The generally accepted mechanism of muscle contraction, the sliding filament theory, involves the interaction of two proteins: actin and myosin. These proteins, which exist in vivo as filaments, are arranged in a highly ordered geometrical pattern in which the myosin and actin filaments interdigitate. According to the sliding filament theory projections, which extend from the myosin filament, cyclically interact with the actin filament. Net sliding or contraction occurs by coupling the hydrolysis of ATP to conformational changes in the acto-myosin complexes. In order to gain an understanding of the actin-myosin interaction from a molecular point of view, biochemists have turned to the study of the actin activated myosin subfragment ATPase activity which is believed to be the in vitro correlate to the contraction process. The primary objective of the proposed research is to improve the understanding of the kinetics of the ATP hydrolysis reaction of both cardiac and skeletal muscle myosin. During the proposed research period only the soluble subfragments of myosin, Subfragment-1 (S-1) and Heavy Meromyosin (HMM) will be studied. This work should improve the understanding of how the complete myosin molecule functions in vivo, and may lead to insight into why myosin has two heads. One advantage of a detailed kinetic scheme of the actin activated myosin ATPase is that it may lead to a better understanding of how pathological and altered physiological states affect the ability of muscle to contract. Several laboratories have reported that abnormalities of cardiac muscle can be associated with altered ATPase activities. The changes seen are small and more work is needed to establish their cause and effect relationship. Presteady state kinetics should be more sensitive to these changes. In order to form as complete a kinetic description as is currently possible, it is necessary to perform several steady state and presteady state measurements. These include: steady state and presteady state measurements of the binding of Actin to the soluble myosin subfragments during ATP hydrolysis using stopped flow and airfuge techniques; the rate and magnitude of the initial phosphate burst using quench flow and stopped flow techniques; steady state measurements of the ATPase activity using direct Pi assays or PH stat techniques; and steady state 018 exchange measurements using spectrometric analysis.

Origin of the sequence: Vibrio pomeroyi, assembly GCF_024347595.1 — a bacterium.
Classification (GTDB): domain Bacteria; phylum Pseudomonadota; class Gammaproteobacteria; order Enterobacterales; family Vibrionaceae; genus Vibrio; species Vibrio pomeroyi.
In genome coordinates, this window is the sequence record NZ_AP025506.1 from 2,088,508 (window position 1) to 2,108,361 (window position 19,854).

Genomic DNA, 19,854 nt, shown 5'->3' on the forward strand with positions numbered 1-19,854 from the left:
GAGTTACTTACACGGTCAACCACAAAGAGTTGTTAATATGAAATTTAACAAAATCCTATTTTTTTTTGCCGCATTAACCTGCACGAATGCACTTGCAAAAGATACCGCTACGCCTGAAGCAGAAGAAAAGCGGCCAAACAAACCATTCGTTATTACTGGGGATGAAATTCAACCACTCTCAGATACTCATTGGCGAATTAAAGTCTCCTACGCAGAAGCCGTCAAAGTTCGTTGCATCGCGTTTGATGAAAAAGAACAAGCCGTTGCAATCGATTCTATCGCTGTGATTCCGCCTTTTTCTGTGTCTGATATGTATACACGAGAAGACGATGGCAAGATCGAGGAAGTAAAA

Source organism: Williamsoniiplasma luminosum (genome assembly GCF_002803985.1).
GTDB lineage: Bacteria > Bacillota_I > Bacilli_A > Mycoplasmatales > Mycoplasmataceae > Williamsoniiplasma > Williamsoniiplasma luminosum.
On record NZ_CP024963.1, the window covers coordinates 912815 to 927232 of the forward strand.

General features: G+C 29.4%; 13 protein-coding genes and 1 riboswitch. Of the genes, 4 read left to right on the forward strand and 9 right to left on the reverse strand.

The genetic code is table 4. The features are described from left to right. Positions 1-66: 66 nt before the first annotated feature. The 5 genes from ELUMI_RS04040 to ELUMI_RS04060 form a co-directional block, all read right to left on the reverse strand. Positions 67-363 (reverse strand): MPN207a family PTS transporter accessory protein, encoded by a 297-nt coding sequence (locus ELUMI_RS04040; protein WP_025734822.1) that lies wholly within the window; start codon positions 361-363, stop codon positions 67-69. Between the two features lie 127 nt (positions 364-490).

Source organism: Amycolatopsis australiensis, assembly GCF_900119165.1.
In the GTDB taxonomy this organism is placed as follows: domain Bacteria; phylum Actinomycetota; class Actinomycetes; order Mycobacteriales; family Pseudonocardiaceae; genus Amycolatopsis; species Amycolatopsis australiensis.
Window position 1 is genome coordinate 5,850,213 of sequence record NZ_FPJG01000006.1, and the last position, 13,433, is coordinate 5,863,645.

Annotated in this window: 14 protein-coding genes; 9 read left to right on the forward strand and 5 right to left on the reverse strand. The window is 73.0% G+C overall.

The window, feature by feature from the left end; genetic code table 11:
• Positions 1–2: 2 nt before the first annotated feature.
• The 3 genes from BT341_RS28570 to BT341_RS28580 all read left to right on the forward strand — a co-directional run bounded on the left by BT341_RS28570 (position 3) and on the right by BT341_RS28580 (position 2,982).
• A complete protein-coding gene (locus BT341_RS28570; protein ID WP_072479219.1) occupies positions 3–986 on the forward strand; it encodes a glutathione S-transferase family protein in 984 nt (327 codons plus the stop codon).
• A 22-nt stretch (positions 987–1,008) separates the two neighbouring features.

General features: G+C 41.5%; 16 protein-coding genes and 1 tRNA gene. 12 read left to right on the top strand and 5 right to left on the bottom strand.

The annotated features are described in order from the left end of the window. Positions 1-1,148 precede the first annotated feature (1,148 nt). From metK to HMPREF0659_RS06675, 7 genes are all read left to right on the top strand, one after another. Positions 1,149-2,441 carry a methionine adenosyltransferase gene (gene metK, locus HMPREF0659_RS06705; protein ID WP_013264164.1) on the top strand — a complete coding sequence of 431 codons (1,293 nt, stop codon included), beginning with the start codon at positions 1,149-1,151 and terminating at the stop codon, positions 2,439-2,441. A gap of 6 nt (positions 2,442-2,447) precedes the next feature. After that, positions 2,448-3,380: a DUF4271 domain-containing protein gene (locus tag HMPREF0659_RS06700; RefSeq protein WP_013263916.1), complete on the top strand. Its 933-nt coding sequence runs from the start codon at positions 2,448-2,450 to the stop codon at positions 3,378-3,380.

National Institute of Health (NIH)
National Heart, Lung, and Blood Institute (NHLBI)
Modified Research Career Development Award (K04)
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Pathobiochemistry Study Section (PBC)
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State University New York Stony Brook
Schools of Medicine
Stony Brook
United States
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